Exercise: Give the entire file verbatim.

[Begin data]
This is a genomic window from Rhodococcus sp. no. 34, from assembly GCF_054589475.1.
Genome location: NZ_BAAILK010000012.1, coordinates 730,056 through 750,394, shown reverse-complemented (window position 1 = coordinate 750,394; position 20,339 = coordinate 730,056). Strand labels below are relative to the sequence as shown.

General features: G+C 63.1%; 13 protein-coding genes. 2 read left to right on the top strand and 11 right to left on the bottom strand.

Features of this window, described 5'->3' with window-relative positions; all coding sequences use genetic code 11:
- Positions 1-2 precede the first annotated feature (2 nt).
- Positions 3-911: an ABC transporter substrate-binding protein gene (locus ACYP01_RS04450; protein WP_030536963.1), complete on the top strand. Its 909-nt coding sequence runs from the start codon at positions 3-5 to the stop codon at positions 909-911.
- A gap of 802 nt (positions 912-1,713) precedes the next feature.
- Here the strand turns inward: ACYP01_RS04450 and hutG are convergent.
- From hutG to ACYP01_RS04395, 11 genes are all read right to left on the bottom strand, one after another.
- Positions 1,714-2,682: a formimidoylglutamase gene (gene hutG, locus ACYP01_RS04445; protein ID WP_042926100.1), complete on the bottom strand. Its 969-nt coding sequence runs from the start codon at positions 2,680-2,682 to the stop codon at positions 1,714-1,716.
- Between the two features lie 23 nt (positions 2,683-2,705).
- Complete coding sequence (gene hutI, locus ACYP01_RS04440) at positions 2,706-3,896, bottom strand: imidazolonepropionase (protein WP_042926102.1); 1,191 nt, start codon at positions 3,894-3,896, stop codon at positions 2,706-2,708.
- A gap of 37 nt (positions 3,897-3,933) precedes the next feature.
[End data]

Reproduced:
This is a genomic window from Rhodococcus sp. no. 34, from assembly GCF_054589475.1.
Genome location: NZ_BAAILK010000012.1, coordinates 730,056 through 750,394, shown reverse-complemented (window position 1 = coordinate 750,394; position 20,339 = coordinate 730,056). Strand labels below are relative to the sequence as shown.

General features: G+C 63.1%; 13 protein-coding genes. 2 read left to right on the top strand and 11 right to left on the bottom strand.

Features of this window, described 5'->3' with window-relative positions; all coding sequences use genetic code 11:
- Positions 1-2 precede the first annotated feature (2 nt).
- Positions 3-911: an ABC transporter substrate-binding protein gene (locus ACYP01_RS04450; protein WP_030536963.1), complete on the top strand. Its 909-nt coding sequence runs from the start codon at positions 3-5 to the stop codon at positions 909-911.
- A gap of 802 nt (positions 912-1,713) precedes the next feature.
- Here the strand turns inward: ACYP01_RS04450 and hutG are convergent.
- From hutG to ACYP01_RS04395, 11 genes are all read right to left on the bottom strand, one after another.
- Positions 1,714-2,682: a formimidoylglutamase gene (gene hutG, locus ACYP01_RS04445; protein ID WP_042926100.1), complete on the bottom strand. Its 969-nt coding sequence runs from the start codon at positions 2,680-2,682 to the stop codon at positions 1,714-1,716.
- Between the two features lie 23 nt (positions 2,683-2,705).
- Complete coding sequence (gene hutI, locus ACYP01_RS04440) at positions 2,706-3,896, bottom strand: imidazolonepropionase (protein WP_042926102.1); 1,191 nt, start codon at positions 3,894-3,896, stop codon at positions 2,706-2,708.
- A gap of 37 nt (positions 3,897-3,933) precedes the next feature.